From its early years of heady mergers and acquisitions, Chinese outbound investment has matured, settling down into a phase of post-completion integration, management and operations. With the recent pandemic and shifting political and economic conditions, many companies had to restructure to re-align to the new global landscape. During this journey, Chinese companies, as they continue to grow internationally in size and stature, have had to deal with the complexities of managing an international conglomerate. Part of this has involved dealing with cross-border corporate misconduct across different jurisdictions, ranging from simple internal breaches of company regulations and ethical lapses, to serious misconduct, and to criminal violations (e.g. fraud, bribery, corruption and other white-collar offences).
In this article, we share some practical guidance based on recent case experience on how to structure, plan and manage international white-collar offence investigations.
Pre-empt the problem
Companies should set up a robust internal anti-corruption compliance program with a whistleblower reporting and protection mechanism. This would enable companies to pro-actively comply with applicable laws and regulations. Companies can monitor and act on initial transgressions, before they escalate into serious problems or infect the company to become an entrenched and widespread problem.
Having a proper compliance program in place may also be used to as a defense or mitigating factor to reduce liability in the event of prosecution. For example, in the UK, there is an "adequate procedures" defense under the UK Bribery Act 2010. In the US, use of the "facilitation payment" exemption under the Foreign Corrupt Practices Act (FCPA), which allows for payments meant to secure non-discretionary routine government action, would require companies to have a proper reporting, approval, and record keeping system in place. In China, however, there is no equivalent to the said UK "adequate procedures" defense or US "facilitation payment" exemption.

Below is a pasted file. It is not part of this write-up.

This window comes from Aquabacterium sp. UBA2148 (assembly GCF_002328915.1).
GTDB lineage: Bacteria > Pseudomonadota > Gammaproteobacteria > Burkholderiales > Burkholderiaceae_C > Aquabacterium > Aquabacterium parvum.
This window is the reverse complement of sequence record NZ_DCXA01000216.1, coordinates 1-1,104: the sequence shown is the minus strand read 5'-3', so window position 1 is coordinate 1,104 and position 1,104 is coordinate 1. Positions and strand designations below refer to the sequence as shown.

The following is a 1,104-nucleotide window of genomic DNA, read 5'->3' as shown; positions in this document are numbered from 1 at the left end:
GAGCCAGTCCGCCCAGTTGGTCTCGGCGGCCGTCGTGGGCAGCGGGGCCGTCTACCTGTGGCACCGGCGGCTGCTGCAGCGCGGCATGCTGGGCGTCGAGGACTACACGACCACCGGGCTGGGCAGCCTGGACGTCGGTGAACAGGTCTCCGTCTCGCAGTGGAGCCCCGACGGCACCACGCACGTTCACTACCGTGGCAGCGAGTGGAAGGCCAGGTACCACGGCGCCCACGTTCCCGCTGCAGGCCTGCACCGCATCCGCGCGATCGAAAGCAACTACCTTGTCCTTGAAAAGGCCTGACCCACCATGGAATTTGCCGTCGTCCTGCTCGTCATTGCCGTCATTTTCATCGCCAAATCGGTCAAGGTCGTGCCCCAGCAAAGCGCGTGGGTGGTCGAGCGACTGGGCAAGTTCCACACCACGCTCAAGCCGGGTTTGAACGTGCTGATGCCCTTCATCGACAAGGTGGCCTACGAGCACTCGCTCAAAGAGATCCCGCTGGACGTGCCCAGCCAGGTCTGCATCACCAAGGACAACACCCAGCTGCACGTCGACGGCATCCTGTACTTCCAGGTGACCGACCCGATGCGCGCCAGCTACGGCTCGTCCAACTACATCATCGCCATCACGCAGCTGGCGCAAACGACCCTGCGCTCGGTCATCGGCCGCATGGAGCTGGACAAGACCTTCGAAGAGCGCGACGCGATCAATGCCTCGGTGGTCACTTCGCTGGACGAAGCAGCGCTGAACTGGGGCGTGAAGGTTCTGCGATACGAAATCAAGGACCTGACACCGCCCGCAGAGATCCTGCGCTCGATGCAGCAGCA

Focus on the big picture
Understand the allegations and the background of the matter, outline the issues at stake, and rank the issues according to their level of importance and severity. Top of the list would be issues that attract criminal liability and legal reporting obligations, followed by issues that involve civil liability and compensation, and next by issues that involve internal corporate breaches.
Doing so would allow companies to strategize and formulate a proper action plan. Companies can prioritize actions, set an appropriate investigation scope, and allocate resources to what is most critical. Investigations can be costly and time-consuming, as white-collar offences are by nature secretive with obscure money and paper trails, which makes the process of gathering evidence challenging. Investigation processes can be more arduous where the offence spans across different jurisdictions, where varying local laws, business cultures, and languages come into play.
Apply the right mindset
Companies sometimes make the mistake of thinking that investigations are only successful if the outcome justifies the allegations, and that someone is found guilty at the end of the day. That is the wrong mindset to adopt. Investigations are a fact-finding exercise, not a finger-pointing or scapegoating exercise. They should also not be treated as a tick-the-box exercise just to satisfy internal compliance requirements.
Investigations help companies uncover misconduct and violations, find out how deep the problems are in order to eradicate their root, and identify lapses and weaknesses in internal compliance so as to prevent the same problems from occurring again in the future. They help companies prepare for future police or regulatory investigations, and to protect themselves in the event of future legal action.